We're two months away from the first coast-to-coast total solar eclipse in the U.S. since June 8, 1918. This August 21st, the eclipse will start in Lincoln City, Oregon and spend an hour and a half crossing the country (we'll get our chance to see it between 2:15 and 2:30PM) - exiting the mainland around Charleston, South Carolina. According to Space.com, we won't see a TOTAL solar eclipse around Mid-Michigan - ours will be about 85%. But, if you want to get in your car that morning and head south to southeast Missouri or southern Illinois you'll be in the path of the total eclipse.

And that's what some people are concerned about.

August 21st is a Monday during a time when a lot of people take vacation. Right now, the estimate is somewhere between 2 and 7.5 million people will travel to an area where they can see the total eclipse. But, there's an estimated 200 million people within a days drive of a total eclipse viewing area. How many people will get up and drive to watch it? The U.S Department of Transportation is already putting out advisories about the possibility of huge traffic jams. If you do travel to see the eclipse - just make sure you're ready for the potential traffic.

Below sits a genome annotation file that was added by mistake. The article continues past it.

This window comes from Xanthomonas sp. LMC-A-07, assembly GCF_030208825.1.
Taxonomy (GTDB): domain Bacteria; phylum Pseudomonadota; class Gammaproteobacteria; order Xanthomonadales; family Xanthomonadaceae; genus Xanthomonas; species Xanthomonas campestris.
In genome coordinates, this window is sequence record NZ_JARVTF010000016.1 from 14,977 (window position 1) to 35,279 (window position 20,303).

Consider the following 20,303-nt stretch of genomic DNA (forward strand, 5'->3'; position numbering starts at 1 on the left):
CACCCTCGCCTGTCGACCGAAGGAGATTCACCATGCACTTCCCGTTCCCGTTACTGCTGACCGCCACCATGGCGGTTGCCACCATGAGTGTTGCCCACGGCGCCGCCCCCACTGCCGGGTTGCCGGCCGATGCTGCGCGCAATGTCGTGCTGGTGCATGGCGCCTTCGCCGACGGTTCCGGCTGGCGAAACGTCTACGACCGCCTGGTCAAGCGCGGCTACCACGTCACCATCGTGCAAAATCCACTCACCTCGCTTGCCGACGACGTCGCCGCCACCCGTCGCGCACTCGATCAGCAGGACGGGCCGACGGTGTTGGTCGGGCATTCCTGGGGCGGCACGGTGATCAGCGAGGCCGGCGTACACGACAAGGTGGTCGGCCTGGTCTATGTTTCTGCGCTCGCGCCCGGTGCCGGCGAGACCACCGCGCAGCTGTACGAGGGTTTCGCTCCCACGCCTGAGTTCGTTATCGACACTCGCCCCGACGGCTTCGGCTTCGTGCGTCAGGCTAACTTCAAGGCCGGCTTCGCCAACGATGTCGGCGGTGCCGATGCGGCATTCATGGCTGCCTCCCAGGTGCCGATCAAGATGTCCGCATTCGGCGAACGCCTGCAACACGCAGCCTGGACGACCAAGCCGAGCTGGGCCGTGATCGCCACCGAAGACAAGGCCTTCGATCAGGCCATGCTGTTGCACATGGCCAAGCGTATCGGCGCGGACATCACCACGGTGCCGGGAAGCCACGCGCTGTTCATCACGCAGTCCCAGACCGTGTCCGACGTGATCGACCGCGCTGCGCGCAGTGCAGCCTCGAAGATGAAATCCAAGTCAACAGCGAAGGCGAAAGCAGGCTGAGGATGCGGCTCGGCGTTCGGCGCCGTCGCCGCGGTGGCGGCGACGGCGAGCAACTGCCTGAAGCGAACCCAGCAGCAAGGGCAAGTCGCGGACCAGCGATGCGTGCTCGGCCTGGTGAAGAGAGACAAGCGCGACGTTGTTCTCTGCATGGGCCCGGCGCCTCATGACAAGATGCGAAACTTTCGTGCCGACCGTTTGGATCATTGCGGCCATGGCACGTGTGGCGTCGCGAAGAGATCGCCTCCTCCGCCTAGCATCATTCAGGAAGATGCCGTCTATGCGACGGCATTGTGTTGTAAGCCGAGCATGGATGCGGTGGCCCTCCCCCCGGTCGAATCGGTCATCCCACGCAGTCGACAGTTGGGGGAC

Banana Don and Stephanie McCoy amuse and thrill you every weekday morning from 5:30 – 10AM on the radio at 100.7 WITL.

Noted zythologist and all-around fun guy Banana Don can be reached via email at don.jefferson@townsquaremedia.com and on Twitter at @WITLBananaDon and @WITLFM. Also, Facebook friend Banana Don and Stephanie at Facebook.com/BananaStephanie and Facebook.com/WITLFM.
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